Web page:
# Option Question

Suppose that u=1.5, d=0.5, r=0.10, S=100. What is the price of a call option struck at K=0. a)150.00 b) 100.00 c) 50.00 d) 90.909 e) None of the above.

Uh what? It’s B. Zero strike call is like owning the stock. Think about it…

well, I would argue that it’s A. my logic: It can’t be c, or d since intrinsic value is s-k (100). assuming the option isn’t at expiration since there’s a probability of the option to move up (u) or down (d), then there’s time value as well. Given, price of an option is intrinsic value + time value, then answer should be A. Not sure if time value = 50, but it has to be greater than 0 if the option isn’t at expiration. Disclaimer: I haven’t read the options chapter and am not sure if there’s a formula to solve this. But, I know my option’s logic is correct since price of option = intrinsic value + time value.

dont we need to calculate probability of up and down first? forgot the forumla

Think about it this way: Up scenario: Price of Stock = 150 (you can sell the stock for \$150). Value of option = 150-0 = 150. *So, in the Up scenario, the stock and option are equivalent.* Down scenario: Price of Stock = 50 (you can sell the stock for \$50). Value of option = 50-0 = 50. *So, in the Down scenario, the stock and option are equivalent.* In all scenarios, the price of the stock and option are equivalent. Therefore, both must have the same price. Normally, you would need P(U) and P(D). However, these are not provided and are not necessary in this case.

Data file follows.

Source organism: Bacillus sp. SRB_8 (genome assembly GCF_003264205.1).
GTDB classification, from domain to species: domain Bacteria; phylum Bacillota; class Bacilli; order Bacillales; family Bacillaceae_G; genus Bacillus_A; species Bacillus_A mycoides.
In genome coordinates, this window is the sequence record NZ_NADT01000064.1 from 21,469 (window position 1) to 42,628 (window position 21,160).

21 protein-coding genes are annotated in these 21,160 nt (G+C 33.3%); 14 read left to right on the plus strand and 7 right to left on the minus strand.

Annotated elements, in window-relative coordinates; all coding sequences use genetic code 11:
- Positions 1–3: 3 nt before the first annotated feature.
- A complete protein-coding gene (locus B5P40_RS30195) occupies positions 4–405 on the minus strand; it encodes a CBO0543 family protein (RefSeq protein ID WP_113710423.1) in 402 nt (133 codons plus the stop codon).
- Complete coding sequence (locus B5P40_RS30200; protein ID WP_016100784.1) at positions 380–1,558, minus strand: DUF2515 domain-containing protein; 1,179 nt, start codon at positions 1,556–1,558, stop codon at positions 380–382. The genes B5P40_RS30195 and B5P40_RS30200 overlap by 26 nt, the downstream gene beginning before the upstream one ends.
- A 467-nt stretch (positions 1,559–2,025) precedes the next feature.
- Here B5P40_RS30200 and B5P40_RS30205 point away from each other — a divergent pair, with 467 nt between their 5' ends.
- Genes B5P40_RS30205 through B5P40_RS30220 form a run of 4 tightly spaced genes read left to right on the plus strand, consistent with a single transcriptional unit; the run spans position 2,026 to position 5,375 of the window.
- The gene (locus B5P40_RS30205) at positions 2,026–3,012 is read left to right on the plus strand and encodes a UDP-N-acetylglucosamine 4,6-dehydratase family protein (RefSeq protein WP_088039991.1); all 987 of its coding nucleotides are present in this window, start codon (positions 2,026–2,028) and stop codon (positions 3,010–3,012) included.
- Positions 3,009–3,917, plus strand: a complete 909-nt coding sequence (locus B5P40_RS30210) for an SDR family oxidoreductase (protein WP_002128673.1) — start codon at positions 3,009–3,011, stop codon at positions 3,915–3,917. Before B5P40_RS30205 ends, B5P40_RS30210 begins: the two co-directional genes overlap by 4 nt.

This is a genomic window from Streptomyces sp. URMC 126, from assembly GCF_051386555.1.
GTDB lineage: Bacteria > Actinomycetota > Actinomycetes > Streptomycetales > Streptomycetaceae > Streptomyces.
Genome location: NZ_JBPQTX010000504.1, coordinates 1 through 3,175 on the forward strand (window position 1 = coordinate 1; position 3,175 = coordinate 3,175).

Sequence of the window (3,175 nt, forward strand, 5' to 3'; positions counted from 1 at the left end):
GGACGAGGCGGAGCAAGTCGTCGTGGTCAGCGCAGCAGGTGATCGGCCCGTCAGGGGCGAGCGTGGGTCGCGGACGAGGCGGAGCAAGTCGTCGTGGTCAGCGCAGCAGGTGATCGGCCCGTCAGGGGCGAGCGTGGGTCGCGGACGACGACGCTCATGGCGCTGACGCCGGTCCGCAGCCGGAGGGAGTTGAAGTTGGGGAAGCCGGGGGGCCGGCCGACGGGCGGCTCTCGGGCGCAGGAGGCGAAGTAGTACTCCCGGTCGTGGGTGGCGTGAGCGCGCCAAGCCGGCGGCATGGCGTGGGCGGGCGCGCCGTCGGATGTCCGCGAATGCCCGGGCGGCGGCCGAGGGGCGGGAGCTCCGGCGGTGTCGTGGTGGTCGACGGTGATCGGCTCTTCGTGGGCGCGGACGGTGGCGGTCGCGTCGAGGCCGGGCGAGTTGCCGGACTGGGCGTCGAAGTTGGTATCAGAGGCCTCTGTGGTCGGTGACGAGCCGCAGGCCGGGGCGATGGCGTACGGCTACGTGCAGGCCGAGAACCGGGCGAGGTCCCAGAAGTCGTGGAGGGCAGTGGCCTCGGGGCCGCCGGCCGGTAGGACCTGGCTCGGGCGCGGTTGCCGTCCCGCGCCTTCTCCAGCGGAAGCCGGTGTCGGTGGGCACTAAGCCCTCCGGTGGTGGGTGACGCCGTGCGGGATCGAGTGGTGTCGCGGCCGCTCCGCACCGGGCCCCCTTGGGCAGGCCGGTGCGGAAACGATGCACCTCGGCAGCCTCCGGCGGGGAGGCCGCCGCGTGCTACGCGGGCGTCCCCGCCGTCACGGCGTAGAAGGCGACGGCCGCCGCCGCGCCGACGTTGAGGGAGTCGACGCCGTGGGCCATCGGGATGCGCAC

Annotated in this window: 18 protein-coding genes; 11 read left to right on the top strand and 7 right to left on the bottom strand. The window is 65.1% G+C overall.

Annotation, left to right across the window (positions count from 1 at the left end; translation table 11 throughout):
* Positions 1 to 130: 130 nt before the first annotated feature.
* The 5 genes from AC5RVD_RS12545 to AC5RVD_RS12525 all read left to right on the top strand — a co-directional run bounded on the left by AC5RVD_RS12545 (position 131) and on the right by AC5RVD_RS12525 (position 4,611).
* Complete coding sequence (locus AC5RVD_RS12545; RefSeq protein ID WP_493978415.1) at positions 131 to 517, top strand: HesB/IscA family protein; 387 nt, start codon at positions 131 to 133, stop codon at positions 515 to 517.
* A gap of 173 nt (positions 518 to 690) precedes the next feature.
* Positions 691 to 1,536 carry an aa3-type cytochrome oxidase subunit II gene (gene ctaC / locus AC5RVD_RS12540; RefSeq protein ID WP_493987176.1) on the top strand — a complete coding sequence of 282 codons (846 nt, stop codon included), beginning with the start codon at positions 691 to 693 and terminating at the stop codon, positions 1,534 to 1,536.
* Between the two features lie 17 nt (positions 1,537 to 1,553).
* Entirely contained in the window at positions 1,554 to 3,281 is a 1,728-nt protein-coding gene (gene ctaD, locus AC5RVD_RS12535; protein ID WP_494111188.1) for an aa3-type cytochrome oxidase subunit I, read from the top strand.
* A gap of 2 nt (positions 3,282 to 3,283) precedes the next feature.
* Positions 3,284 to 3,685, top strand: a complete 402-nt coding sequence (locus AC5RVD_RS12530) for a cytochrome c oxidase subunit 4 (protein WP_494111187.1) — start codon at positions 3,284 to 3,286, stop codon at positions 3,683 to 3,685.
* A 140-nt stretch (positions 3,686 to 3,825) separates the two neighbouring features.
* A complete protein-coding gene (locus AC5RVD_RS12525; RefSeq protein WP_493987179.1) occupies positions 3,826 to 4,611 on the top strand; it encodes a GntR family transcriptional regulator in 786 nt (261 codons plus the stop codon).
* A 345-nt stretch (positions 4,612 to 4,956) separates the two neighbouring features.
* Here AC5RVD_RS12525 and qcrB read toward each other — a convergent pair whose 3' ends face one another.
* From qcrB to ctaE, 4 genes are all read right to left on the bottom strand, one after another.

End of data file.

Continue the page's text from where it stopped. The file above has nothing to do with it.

ohia, please explain why probability is not a concern in this case. risk free rate is 10%, we discount value of option back 1 period or not?

I thought I just explained this… But anyway, there are implicit P(U) and P(D). In fact, you can probably solve for these using 100 = (150*P(U) + 50*P(D))/1.1 . The option price of 100 already takes the 10% discount rate into consideration, since implicitly, P(U) > P(D). Therefore, the expected payoff > 100. But forget all that. Just consider this statement: "In all scenarios, the price of the stock and option are equivalent. Therefore, both must have the same price. "

makes sense now, u and d shud be irrelavant

noel, do you have the answer?

I’ll pick B, the reason being the payoff of the call option is like a long stock position (since price >= 0 always). So the law of one price should apply which should make the price of the stock and the option the same.